Apr 19, 2019

Trump calls portions of Mueller report "total bullshit"

President Trump called some statements provided by witnesses in special counsel Robert Mueller's report "total bullshit" in a series of Friday morning tweets.

"Because I never agreed to testify, it was not necessary for me to respond to statements made in the 'Report' about me, some of which are total bullshit & only given to make the other person look good (or me to look bad)."

The big picture: Trump also tweeted to "watch out for people that take so-called 'notes,'" likely a reference to one of the report's most-reported passages, where the president questioned why then-White House counsel Don McGahn took notes during their conversations.

  • According to details McGahn and others provided to the Mueller's team, Trump had instructed McGahn to contact Deputy Attorney General Rod Rosenstein to have Mueller fired. McGahn did not carry out Trump's order.
  • Refusals from McGahn — and other top White House staffers — to obey such presidential directives are part of the reason why Trump ultimately avoided obstruction of justice charges in Mueller's investigation.

Worth noting: According to the report, when Trump learned of Mueller's appointment from then-Attorney General Jeff Sessions, the president said, "Oh my God. This is terrible. This is the end of my presidency. I'm fucked."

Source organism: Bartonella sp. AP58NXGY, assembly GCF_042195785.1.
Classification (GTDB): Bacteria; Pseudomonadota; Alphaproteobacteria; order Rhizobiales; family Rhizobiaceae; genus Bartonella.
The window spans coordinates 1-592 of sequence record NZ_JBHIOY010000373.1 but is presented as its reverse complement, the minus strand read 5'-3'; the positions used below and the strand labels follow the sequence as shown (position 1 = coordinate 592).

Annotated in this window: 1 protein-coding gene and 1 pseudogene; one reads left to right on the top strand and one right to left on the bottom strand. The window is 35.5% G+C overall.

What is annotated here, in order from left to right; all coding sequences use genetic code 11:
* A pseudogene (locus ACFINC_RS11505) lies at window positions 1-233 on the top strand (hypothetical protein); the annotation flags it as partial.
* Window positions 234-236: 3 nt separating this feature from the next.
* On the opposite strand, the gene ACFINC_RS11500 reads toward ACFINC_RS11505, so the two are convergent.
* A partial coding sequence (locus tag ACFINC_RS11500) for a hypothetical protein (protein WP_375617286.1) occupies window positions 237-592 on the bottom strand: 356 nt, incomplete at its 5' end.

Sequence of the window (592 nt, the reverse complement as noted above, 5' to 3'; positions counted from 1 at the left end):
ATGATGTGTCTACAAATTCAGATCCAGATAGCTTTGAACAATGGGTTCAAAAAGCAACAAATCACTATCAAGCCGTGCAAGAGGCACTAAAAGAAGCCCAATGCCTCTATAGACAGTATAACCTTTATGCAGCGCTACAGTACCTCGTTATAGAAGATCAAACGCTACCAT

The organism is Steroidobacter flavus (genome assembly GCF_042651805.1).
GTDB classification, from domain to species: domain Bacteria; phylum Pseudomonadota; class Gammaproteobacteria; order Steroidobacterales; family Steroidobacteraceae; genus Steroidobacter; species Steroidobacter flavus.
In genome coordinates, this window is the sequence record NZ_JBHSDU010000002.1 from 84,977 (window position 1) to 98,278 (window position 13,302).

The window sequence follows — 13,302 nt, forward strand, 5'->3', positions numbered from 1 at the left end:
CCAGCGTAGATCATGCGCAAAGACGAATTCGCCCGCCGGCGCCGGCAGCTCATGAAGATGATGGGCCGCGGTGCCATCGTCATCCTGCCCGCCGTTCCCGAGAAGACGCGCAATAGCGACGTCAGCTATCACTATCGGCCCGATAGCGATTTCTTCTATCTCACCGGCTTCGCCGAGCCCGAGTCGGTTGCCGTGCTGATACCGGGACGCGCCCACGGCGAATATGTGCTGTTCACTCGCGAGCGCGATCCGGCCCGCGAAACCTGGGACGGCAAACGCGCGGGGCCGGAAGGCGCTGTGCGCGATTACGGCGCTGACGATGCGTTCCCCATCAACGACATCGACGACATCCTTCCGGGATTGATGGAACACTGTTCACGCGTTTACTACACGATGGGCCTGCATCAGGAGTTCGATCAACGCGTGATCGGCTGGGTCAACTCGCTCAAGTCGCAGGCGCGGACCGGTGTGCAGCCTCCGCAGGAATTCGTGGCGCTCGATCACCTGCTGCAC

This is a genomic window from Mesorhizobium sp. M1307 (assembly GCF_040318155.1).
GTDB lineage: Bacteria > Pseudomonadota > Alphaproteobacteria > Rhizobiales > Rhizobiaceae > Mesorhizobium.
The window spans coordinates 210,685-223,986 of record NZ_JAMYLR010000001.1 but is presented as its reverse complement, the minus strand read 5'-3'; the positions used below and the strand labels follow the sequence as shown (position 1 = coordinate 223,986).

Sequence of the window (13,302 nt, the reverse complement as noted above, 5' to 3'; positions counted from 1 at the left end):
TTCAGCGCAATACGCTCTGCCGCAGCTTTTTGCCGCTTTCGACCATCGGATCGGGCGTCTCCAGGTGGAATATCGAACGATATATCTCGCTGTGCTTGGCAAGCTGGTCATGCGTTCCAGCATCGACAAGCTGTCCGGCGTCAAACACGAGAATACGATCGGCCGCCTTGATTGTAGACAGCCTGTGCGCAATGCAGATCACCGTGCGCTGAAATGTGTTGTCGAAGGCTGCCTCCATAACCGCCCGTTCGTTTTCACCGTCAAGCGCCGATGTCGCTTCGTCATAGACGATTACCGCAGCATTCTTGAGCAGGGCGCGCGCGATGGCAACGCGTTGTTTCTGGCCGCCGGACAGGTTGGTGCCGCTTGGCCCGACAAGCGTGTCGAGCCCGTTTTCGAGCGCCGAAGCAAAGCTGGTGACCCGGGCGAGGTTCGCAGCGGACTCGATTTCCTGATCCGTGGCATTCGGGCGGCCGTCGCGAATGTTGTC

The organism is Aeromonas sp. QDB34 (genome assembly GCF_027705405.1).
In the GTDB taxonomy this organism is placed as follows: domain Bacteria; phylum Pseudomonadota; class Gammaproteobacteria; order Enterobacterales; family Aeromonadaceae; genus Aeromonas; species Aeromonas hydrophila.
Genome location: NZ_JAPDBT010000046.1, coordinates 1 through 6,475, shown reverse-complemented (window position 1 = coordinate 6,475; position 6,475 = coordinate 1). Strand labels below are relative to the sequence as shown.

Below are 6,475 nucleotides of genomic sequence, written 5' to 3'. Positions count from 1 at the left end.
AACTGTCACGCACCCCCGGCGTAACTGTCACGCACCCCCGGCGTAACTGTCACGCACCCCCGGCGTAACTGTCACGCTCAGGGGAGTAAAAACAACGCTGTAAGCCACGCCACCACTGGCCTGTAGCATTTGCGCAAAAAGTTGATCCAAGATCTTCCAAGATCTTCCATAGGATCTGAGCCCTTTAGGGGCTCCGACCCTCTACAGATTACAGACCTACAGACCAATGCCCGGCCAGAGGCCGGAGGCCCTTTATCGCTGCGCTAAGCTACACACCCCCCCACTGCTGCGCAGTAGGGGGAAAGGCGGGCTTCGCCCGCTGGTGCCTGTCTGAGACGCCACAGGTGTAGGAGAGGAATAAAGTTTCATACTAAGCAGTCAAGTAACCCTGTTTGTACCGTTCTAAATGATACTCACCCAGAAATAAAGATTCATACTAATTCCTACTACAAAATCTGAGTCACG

• That anecdote came from contemporaneous notes provided to Mueller's investigation by Sessions' chief of staff, Jody Hunt.

Go deeper: 7 takeaways from the Mueller report

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Coronavirus stress tests drug industry's dependence on China

A Hong Kong commuter wears a face mask. Photo: Miguel Candela/SOPA Images/LightRocket via Getty Images

It's unclear whether the rapid spread of the novel coronavirus will actually result in prescription drug shortages, but it has undoubtedly highlighted the potential vulnerabilities of having the supply chain for American drugs so dependent on China.

Driving the news: About 150 prescription drugs — including antibiotics, generics and some branded drugs without alternatives — are at risk of shortage if the coronavirus outbreak in China worsens, per two sources familiar with a list of at-risk drugs compiled by the Food and Drug Administration.

Go deeperArrow58 mins ago - Health

Bernie's path to the presidency

Sen. Bernie Sanders speaks yesterday during a rally at Houston University. Photo: Mark Felix/AFP via Getty Images

Lots of Democrats are in full panic that Bernie Sanders will win the nomination and get clobbered in the general election — and bring the party down, too. But the evidence, particularly the polling, doesn't back those doomsday warnings.

Why it matters: Virtually every national and swing state poll shows Sanders tied with or beating President Trump.  And, unlike every rival, he has a huge base of fervent, unshakable supporters he can only grow.

These swing voters don't like Trump’s environmental rollbacks

Illustration: Sarah Grillo/Axios

Swing voters in four battleground states decisively oppose President Trump’s sweeping rollbacks of environmental regulations — but it’s unlikely to sway their votes.

Why it matters: It’s voters living in states like these, including Florida and Pennsylvania, who fill pivotal roles electing America’s presidents, so we should listen.